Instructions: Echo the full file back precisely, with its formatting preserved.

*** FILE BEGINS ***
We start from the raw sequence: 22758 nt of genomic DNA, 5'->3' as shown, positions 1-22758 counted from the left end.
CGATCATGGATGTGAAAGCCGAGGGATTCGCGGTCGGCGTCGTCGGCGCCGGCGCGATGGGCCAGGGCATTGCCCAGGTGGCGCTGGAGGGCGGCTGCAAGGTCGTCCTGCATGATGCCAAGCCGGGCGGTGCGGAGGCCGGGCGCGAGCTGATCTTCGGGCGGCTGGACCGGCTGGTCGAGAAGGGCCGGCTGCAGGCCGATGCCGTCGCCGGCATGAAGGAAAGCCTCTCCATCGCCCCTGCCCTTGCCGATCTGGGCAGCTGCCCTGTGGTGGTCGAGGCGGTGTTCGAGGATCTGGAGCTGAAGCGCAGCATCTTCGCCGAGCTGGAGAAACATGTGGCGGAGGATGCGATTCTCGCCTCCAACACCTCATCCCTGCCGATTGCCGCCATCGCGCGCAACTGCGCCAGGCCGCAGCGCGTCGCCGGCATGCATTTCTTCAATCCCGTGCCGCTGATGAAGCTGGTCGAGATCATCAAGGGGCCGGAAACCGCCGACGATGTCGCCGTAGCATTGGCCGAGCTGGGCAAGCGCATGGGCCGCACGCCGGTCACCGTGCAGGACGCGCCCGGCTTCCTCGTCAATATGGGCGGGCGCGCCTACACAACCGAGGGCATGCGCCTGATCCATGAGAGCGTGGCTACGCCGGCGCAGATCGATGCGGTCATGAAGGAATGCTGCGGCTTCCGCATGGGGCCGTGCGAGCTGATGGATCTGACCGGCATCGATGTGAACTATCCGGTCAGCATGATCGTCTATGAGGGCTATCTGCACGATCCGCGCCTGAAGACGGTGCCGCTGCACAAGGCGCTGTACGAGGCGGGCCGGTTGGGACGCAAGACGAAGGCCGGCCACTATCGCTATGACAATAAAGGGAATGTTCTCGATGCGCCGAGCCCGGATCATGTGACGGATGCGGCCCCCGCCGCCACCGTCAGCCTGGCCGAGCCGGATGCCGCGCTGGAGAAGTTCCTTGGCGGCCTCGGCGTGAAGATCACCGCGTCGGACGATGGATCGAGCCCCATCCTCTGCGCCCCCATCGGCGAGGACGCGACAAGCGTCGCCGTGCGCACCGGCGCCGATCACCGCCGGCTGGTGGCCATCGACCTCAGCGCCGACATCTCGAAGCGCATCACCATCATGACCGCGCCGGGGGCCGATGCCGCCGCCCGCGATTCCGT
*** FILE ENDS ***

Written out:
We start from the raw sequence: 22758 nt of genomic DNA, 5'->3' as shown, positions 1-22758 counted from the left end.
CGATCATGGATGTGAAAGCCGAGGGATTCGCGGTCGGCGTCGTCGGCGCCGGCGCGATGGGCCAGGGCATTGCCCAGGTGGCGCTGGAGGGCGGCTGCAAGGTCGTCCTGCATGATGCCAAGCCGGGCGGTGCGGAGGCCGGGCGCGAGCTGATCTTCGGGCGGCTGGACCGGCTGGTCGAGAAGGGCCGGCTGCAGGCCGATGCCGTCGCCGGCATGAAGGAAAGCCTCTCCATCGCCCCTGCCCTTGCCGATCTGGGCAGCTGCCCTGTGGTGGTCGAGGCGGTGTTCGAGGATCTGGAGCTGAAGCGCAGCATCTTCGCCGAGCTGGAGAAACATGTGGCGGAGGATGCGATTCTCGCCTCCAACACCTCATCCCTGCCGATTGCCGCCATCGCGCGCAACTGCGCCAGGCCGCAGCGCGTCGCCGGCATGCATTTCTTCAATCCCGTGCCGCTGATGAAGCTGGTCGAGATCATCAAGGGGCCGGAAACCGCCGACGATGTCGCCGTAGCATTGGCCGAGCTGGGCAAGCGCATGGGCCGCACGCCGGTCACCGTGCAGGACGCGCCCGGCTTCCTCGTCAATATGGGCGGGCGCGCCTACACAACCGAGGGCATGCGCCTGATCCATGAGAGCGTGGCTACGCCGGCGCAGATCGATGCGGTCATGAAGGAATGCTGCGGCTTCCGCATGGGGCCGTGCGAGCTGATGGATCTGACCGGCATCGATGTGAACTATCCGGTCAGCATGATCGTCTATGAGGGCTATCTGCACGATCCGCGCCTGAAGACGGTGCCGCTGCACAAGGCGCTGTACGAGGCGGGCCGGTTGGGACGCAAGACGAAGGCCGGCCACTATCGCTATGACAATAAAGGGAATGTTCTCGATGCGCCGAGCCCGGATCATGTGACGGATGCGGCCCCCGCCGCCACCGTCAGCCTGGCCGAGCCGGATGCCGCGCTGGAGAAGTTCCTTGGCGGCCTCGGCGTGAAGATCACCGCGTCGGACGATGGATCGAGCCCCATCCTCTGCGCCCCCATCGGCGAGGACGCGACAAGCGTCGCCGTGCGCACCGGCGCCGATCACCGCCGGCTGGTGGCCATCGACCTCAGCGCCGACATCTCGAAGCGCATCACCATCATGACCGCGCCGGGGGCCGATGCCGCCGCCCGCGATTCCGT